He had a pallid, bloated face, this forty-one year-old Frankfurt citizen, and he wore a khaki shirt, the collar of which seemed tight around his fleshy neck. His broad rayon tie, which had apparently been striped in yellow and brown in its time, was now faded, and his heavy head, with the front half of the skull naked of hair, hung sideways. For, despite the fact that he was on trial for the murder of fifty-six other Frankfurt citizens, he was concerned with some kind of tidbit, some kind of nut, which his fingers kept shelling out of sight below the panels of the dock. With his head inclined at this angle, the polished area of his broad, flat skull was mercilessly exposed, and his blunt-fingered heavy hand could be seen only at those moments when he contrived to slip a nut into his mouth. As he prepared the next morsel of food for consumption, his sagging jowls went surreptitiously into motion, and his glance moved carefully around the courtroom as he chewed.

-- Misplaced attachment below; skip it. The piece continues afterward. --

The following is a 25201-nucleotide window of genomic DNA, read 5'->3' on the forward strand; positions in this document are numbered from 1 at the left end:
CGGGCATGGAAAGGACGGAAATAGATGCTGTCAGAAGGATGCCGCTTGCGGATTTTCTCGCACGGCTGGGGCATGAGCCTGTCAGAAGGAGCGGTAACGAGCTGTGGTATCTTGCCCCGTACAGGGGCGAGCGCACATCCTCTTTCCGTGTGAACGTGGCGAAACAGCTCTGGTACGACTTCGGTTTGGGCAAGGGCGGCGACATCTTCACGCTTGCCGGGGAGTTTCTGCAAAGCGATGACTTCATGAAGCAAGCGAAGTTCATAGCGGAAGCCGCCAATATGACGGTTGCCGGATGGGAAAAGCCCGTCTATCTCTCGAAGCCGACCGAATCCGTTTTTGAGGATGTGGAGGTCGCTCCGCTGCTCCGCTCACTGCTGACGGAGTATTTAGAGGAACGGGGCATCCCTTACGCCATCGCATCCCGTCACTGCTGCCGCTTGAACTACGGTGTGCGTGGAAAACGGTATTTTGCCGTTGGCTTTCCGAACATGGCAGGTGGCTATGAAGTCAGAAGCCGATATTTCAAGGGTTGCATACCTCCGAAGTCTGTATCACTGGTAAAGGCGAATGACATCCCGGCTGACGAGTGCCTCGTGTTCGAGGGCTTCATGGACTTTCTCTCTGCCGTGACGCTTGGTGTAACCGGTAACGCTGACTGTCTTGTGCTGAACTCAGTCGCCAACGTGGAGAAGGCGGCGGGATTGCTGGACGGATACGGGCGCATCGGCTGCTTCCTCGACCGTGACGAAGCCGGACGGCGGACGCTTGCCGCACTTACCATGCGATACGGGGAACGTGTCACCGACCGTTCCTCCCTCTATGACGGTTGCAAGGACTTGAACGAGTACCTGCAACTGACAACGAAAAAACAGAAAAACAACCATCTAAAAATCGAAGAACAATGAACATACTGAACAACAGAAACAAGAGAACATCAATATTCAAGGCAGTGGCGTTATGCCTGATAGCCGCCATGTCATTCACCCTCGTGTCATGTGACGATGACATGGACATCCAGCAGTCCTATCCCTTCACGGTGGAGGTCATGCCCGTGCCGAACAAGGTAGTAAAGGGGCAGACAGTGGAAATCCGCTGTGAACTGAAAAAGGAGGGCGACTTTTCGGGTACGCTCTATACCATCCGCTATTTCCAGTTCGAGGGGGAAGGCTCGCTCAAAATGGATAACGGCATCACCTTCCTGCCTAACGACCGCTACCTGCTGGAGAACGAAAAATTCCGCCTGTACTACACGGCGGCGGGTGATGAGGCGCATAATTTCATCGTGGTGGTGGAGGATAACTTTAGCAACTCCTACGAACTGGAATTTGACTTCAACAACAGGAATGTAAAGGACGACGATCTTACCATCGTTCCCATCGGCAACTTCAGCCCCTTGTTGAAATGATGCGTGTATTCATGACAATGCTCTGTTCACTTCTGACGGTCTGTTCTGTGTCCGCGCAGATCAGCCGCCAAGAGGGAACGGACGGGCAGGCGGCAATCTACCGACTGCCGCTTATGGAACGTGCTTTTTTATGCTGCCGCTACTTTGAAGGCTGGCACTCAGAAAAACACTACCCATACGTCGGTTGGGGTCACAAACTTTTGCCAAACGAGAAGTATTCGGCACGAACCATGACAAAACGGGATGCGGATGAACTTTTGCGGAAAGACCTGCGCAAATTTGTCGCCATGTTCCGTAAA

In Baab’s trial, Boyle saw “the pattern for a revolution which has not taken place, the outline for action which might spring not from an outraged national honor, but from the outrage of a deeper, wider honor.” At the time when The Smoking Mountain was first published by McGraw-Hill in 1951, her assessment was that Germany was still holding back from this revolution, not yet ready to “be brought to accept a national responsibility?” By the time the book was republished by Alfred A. Knopf in 1963, Shirer considered that Boyle’s Germany “is a Germany which no longer exists. The rubble has long since been cleared, the cities and factories rebuilt, the Germans become prosperous and independent and confident…” In reality, though, the wounds of war do not heal just from having the rubble cleared and shiny new buildings erected in its place. One thing I’ve come to appreciate from living in Europe for many years is that the experience of war, defeat, and occupation makes it much harder to look at the world in black and white terms like “good” and “bad”: survival usually involves more subtle nuances of grey. For anyone who’s forgotten that, Kay Boyle’s The Smoking Mountain offers an effective reminder.